My husband was diagnosed with multiple myeloma in November of 2012. He had been feeling poorly for awhile – back and shoulder pain and very tired. It took three doctor visits before his primary physician listened to his concerns and did blood work. At that point his primary recommended that he see a hematologist.

Before we could go to our first appt. I took him to the emergency room because he had gotten so much sicker. He was kept overnight because his kidney numbers were a little high. This overnight visit extended to almost two weeks. His kidneys were shutting down so after four days in the hospital, dialysis was started and chemo followed immediately after his first dialysis.

It took almost ten months to get him in remission- he was initially on cytoxan, dexamethasone and velcade. In Feb, 2013, velcade was stopped for a bit because of severe neuropathy. In May he started revlimid to help get him into remission. After three months, his light chains had not decreased but increased from 30 to 215. He then started pomalyst which put him in remission in two months.

My husband is very fortunate to have an identical twin so he was eligible for a syngeneic stem cell transplant. He received his transplant on 12/12/13 at Dana Farber. He was hospitalized for 21 days- his stay was extended because his kidneys shut down again after the transplant. He is currently on day 94 of his new “life”.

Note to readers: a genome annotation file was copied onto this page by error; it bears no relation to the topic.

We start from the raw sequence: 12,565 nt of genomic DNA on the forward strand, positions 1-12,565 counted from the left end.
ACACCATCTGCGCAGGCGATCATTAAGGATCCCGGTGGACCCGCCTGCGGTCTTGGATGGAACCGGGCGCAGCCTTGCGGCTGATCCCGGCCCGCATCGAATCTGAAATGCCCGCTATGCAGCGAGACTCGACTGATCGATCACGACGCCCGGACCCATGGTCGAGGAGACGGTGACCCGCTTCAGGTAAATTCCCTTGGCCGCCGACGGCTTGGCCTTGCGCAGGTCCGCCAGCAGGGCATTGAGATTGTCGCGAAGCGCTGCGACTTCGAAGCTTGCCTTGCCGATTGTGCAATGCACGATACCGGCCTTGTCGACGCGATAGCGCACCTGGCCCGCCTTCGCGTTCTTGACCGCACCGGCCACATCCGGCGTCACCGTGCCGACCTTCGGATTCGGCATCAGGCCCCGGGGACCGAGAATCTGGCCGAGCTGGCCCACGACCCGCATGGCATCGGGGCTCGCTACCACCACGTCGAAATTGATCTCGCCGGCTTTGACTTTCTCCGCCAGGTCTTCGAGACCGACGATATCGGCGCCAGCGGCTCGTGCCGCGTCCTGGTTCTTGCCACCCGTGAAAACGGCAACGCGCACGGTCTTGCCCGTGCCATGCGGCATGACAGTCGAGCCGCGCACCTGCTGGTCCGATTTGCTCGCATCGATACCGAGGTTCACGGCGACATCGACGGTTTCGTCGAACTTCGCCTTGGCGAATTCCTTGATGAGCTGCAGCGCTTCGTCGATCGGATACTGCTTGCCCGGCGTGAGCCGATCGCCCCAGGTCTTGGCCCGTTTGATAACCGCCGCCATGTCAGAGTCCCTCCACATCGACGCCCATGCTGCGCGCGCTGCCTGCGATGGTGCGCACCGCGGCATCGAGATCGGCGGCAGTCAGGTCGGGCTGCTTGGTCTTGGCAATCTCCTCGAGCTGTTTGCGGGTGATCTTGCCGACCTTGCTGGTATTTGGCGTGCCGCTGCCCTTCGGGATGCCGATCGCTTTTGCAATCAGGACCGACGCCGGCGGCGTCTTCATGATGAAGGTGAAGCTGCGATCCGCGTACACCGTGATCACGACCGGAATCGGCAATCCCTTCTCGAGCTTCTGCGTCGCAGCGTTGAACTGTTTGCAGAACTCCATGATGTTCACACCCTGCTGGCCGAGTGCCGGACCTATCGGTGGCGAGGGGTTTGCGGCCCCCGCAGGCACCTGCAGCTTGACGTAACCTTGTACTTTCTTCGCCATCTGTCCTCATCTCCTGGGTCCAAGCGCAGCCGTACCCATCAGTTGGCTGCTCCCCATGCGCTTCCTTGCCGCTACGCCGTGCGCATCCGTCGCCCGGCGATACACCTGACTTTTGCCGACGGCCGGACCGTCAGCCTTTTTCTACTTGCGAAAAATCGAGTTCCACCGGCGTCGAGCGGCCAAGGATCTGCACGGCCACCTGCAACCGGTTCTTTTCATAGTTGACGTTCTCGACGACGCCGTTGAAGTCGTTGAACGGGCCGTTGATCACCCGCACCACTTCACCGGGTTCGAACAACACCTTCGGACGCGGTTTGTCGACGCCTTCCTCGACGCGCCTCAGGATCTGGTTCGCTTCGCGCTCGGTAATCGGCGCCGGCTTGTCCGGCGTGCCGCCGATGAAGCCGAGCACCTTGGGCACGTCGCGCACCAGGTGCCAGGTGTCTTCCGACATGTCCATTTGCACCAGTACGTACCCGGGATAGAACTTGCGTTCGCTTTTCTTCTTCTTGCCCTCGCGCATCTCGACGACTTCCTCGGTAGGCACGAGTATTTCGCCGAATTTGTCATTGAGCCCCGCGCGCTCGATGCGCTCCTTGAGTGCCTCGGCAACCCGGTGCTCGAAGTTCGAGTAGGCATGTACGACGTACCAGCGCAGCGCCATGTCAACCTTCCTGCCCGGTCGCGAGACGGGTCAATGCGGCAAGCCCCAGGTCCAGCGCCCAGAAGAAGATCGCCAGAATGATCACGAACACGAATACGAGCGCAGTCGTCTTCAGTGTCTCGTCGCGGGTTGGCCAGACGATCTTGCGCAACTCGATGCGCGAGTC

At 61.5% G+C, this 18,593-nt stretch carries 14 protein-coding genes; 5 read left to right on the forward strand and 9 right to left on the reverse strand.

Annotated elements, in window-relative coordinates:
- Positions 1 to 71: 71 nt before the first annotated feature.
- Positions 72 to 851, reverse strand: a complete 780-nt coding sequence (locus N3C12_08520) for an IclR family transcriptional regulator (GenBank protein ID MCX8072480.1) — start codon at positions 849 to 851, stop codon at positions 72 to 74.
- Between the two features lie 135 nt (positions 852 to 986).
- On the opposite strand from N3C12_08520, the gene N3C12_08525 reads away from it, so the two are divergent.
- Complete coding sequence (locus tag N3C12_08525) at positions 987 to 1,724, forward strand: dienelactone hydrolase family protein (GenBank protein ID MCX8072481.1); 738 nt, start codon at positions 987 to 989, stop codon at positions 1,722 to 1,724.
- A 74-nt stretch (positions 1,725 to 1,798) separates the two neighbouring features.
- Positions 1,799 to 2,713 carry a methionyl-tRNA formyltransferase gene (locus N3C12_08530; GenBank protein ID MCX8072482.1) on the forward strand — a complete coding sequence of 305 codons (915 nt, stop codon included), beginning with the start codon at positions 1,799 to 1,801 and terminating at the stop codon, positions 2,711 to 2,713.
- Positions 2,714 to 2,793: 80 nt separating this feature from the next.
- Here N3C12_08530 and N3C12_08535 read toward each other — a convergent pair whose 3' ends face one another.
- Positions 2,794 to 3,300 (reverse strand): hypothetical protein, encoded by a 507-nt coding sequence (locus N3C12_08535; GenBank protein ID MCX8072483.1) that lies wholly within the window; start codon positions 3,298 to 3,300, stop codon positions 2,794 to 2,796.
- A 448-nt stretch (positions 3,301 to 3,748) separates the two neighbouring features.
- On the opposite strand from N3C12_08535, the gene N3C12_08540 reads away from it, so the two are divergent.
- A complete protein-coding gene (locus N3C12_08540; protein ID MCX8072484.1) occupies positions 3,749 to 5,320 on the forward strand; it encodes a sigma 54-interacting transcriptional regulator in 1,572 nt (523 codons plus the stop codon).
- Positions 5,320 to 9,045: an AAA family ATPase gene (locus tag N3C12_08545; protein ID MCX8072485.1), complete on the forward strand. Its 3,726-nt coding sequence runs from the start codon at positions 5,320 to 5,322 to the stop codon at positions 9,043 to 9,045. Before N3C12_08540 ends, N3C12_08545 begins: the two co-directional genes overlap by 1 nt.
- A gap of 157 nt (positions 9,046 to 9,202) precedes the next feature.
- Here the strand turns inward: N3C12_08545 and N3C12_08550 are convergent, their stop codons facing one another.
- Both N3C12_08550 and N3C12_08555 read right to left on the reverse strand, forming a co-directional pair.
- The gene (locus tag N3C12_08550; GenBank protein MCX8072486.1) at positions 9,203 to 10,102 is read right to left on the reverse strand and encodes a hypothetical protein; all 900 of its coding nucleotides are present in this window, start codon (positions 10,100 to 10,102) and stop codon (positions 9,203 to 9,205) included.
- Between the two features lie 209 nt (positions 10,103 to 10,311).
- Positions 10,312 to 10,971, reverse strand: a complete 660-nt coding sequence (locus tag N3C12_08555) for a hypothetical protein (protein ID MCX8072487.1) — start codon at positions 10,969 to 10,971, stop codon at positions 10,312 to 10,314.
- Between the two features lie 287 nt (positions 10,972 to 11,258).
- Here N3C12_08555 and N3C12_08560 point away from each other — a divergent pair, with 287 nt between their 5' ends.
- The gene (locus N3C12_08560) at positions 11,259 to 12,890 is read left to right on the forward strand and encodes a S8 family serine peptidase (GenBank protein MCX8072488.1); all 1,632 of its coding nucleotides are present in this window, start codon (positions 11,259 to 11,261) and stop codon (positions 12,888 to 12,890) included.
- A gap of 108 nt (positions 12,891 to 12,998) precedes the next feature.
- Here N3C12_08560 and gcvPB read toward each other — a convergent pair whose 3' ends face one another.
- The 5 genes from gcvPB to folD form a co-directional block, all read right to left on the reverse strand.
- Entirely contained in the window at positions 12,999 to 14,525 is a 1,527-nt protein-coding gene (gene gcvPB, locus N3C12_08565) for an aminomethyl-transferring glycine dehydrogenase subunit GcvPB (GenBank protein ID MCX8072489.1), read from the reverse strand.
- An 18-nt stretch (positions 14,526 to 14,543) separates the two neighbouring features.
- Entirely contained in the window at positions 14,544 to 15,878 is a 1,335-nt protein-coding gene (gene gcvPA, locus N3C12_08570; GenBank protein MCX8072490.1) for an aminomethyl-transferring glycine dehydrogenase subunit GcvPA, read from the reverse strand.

It has been tough with all the restrictions but the Doctors keep reminding us that its an investment in the future. He still has many foods he can’t eat, can’t eat out until late fall, can’t go in the woods, garden, mow the lawn or be around anyone who is sick. At this time he is still pretty much in isolation. His light chains are in the normal range. Biggest concern is his hemoglobin is staying around 10 so he gets winded easily but he is slowly but surely getting more strength. WBC, platelets have been excellent- kidney numbers (creatinine) stays between 1.8 and 2.0, actually lower than it has been during his treatments.

Praying everyday for a lengthy remission. At this time, doctors are trying to figure out whether or not to use a maintenance drug. Syngeneic transplants are rare so the maintenance part is fairly new to them. God bless all who have been touched by this horrific disease- it certainly is a life changer. No one else can totally understand unless they have experienced it. Praying for a cure!

— Carolyn A.

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